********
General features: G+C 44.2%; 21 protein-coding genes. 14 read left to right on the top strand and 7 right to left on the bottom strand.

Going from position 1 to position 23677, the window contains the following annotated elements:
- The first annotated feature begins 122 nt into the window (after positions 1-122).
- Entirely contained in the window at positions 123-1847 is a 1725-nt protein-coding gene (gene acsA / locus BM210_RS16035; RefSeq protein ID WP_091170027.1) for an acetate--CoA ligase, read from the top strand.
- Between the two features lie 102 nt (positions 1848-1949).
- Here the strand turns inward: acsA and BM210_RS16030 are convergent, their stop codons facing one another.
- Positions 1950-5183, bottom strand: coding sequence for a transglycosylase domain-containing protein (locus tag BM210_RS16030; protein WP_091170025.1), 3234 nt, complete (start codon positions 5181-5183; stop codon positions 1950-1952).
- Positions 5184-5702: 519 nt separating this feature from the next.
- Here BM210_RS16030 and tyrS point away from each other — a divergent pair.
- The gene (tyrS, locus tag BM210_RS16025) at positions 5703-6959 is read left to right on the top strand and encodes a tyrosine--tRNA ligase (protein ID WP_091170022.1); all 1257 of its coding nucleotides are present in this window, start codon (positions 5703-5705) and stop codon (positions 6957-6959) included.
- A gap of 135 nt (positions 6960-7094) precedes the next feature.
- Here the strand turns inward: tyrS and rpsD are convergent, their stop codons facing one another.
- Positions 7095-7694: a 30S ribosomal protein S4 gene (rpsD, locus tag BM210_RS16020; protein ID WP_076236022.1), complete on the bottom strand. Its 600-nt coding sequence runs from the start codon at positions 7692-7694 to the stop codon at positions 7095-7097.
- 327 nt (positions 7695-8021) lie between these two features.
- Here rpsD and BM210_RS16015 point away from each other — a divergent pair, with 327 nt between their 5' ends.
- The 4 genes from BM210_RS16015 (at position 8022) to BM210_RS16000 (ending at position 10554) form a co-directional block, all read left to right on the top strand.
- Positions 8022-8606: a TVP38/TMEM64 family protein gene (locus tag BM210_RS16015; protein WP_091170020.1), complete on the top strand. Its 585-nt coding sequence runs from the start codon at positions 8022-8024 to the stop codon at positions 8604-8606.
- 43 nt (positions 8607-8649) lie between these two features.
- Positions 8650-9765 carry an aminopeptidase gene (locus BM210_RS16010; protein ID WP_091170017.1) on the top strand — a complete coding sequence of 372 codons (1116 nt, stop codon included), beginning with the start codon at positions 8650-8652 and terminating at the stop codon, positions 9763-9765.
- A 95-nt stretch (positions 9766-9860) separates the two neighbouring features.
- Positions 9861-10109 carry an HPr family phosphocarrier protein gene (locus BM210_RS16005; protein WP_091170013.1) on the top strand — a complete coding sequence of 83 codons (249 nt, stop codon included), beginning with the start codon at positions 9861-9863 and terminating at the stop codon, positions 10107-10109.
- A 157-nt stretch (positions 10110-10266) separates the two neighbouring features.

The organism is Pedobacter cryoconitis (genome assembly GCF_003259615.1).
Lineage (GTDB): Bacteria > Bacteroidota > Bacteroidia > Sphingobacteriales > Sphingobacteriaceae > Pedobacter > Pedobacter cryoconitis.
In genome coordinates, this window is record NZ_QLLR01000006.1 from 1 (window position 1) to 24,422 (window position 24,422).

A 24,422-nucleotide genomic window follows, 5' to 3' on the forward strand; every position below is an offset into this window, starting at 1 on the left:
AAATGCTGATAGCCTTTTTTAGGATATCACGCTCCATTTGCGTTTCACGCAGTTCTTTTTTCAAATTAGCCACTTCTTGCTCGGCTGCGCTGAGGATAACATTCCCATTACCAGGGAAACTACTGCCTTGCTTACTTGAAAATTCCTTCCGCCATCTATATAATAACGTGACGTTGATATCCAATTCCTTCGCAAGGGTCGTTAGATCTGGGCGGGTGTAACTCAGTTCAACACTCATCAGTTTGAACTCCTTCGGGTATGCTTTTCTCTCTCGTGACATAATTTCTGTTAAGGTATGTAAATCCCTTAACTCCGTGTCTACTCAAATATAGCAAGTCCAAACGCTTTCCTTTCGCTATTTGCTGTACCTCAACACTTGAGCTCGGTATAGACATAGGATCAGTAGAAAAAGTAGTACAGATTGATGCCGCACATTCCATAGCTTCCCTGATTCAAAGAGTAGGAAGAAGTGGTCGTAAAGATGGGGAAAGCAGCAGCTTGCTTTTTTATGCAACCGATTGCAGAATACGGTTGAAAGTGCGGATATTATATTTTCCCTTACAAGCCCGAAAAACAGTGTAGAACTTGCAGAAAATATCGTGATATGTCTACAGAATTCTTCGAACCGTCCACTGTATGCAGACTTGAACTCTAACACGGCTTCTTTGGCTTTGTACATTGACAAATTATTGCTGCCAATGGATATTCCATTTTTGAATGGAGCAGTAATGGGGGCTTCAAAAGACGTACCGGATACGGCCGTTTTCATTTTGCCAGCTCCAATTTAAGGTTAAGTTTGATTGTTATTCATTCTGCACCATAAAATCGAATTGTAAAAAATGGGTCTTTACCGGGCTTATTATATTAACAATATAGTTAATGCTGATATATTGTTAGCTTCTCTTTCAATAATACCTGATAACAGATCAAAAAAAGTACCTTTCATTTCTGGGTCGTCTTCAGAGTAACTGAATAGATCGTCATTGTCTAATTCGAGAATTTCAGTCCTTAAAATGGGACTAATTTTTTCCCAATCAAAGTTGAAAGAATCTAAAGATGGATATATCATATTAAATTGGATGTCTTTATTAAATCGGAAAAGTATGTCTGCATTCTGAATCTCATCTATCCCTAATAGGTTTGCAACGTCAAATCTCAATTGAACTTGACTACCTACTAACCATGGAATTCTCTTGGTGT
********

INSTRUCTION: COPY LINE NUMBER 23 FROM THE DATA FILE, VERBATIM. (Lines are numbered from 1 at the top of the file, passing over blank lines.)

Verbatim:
The organism is Pedobacter cryoconitis (genome assembly GCF_003259615.1).